Pimenta Palace houses the museum's main collection
Formerly called Museu da Cidade ("The City's Museum"), the now "Lisbon Museum" was divided into five branches in 2015, to tell the story of Lisbon from different perspectives. The collections go from prehistory to the 20th century, and there is also space for temporary exhibitions:
This summer palace from 1734 (built by King João V for his mistress, a nun) is where the City’s Museum was installed in 1979. It’s the main branch of the museum, with a permanent exhibition organized chronologically. It starts with prehistoric Lisbon, then continues to the Roman and Moorish city, medieval Lisbon, the city that grew in the 16th century with the Age of Discovery, and the wealthy city of the 18th century that was destroyed by the Great Earthquake of 1755.
The collection includes archaeological finds, sculpture, painting, and a curious model of 18th-century Lisbon, showing what the city looked like before the earthquake. One of the rooms also presents a notable collection of tile art, and you can also admire the palace’s original tile panels that decorate a grand staircase and the walls of five rooms. One of them is the old kitchen, which includes an 18th-century panel showing a black woman (most likely a slave) cleaning fish on a table. It stands out as a rare depiction of a non-European or non-Asian person at the time and for the use of a color other than white and blue, which were the only colors used in the baroque period. The kitchen also provides access to the palace’s 18th-century chapel.
Temporary exhibitions are shown in a pavilion accessed through the gardens. These include a kiosk café, fountains, and peacocks roaming between ceramic fauna and flora, created by sculptor Rafael Bordalo Pinheiro.
Little remains of the theater that the Romans built at the beginning of the 1st century A.D., but archaeological excavations and what was found in them are displayed and explained in this small but interesting museum. You’ll find it a few feet behind the cathedral.
Casa dos Bicos
This curious building from the 1500s now pays tribute to Nobel Prize-winning author José Saramago, but also presents archaeological remains of the city’s Roman wall, a Roman tank used by a factory to prepare fish, and objects such as plates and tiles used in the building before the 1755 earthquake.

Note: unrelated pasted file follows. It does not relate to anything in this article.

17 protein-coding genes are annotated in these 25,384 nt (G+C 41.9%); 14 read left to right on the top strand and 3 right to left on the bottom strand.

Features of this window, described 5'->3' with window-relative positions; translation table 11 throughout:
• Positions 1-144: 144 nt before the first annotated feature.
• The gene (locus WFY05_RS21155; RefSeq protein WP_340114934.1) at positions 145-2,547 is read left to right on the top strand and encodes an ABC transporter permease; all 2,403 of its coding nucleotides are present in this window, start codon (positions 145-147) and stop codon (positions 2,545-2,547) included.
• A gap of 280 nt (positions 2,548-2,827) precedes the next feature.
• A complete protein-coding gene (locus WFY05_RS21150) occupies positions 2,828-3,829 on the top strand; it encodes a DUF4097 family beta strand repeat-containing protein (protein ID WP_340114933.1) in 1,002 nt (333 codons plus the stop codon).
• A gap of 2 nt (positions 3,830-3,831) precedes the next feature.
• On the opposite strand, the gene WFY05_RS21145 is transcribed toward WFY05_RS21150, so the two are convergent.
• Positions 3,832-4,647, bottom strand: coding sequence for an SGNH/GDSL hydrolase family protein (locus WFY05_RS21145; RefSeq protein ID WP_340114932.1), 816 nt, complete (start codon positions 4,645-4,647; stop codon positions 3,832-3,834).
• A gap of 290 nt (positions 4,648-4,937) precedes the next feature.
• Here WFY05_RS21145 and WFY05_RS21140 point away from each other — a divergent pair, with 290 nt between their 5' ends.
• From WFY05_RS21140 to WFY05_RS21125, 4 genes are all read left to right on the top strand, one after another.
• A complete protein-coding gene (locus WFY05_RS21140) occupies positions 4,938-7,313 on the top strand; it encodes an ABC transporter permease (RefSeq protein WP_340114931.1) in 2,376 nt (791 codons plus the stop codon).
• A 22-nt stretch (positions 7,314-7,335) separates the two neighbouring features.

For more details, see the Casa dos Bicos visitor's guide.
St. Anthony Museum
The house on the site where St. Anthony was born in 1191 is now a museum dedicated to his life and worship. It’s found next to the church dedicated to him, and displays pieces from public and private collections.
For more details, see the St. Anthony Church visitors' guide.
The western turret of Comércio Square is where temporary medium-term exhibitions related to Lisbon are shown. There's a beautiful view over the square from the windows.
How to Get to the Lisbon Museum
Palácio Pimenta is found in the Avenidas Novas district. It’s across the road from the Campo Grande station of the metro (on the green or yellow line).
Tram 28 and bus 737 pass by the Roman Theater and St. Anthony Museum. Casa dos Bicos and Torreão Poente can be reached by metro (“Terreiro do Paço” on the blue line).
You may ride the metro, the tram and the bus (as well as the city’s funiculars and trains) for free with the Lisboa Card.
Campo Grande, 245, Avenidas Novas
Admission and Tickets to the Lisbon Museum
A €6 ticket allows admission to all branches of the museum. A ticket to visit just one of the branches is €3. It’s not included in the Lisboa Card.
It's closed on Mondays (Casa dos Bicos closes on Sundays)
Across the park in front of Palácio Pimenta is the Bordalo Pinheiro Museum. Lisbon’s cathedral is between the Roman Theater and the St. Anthony Museum. Igreja da Conceição Velha is located between Casa dos Bicos and Torreão Poente.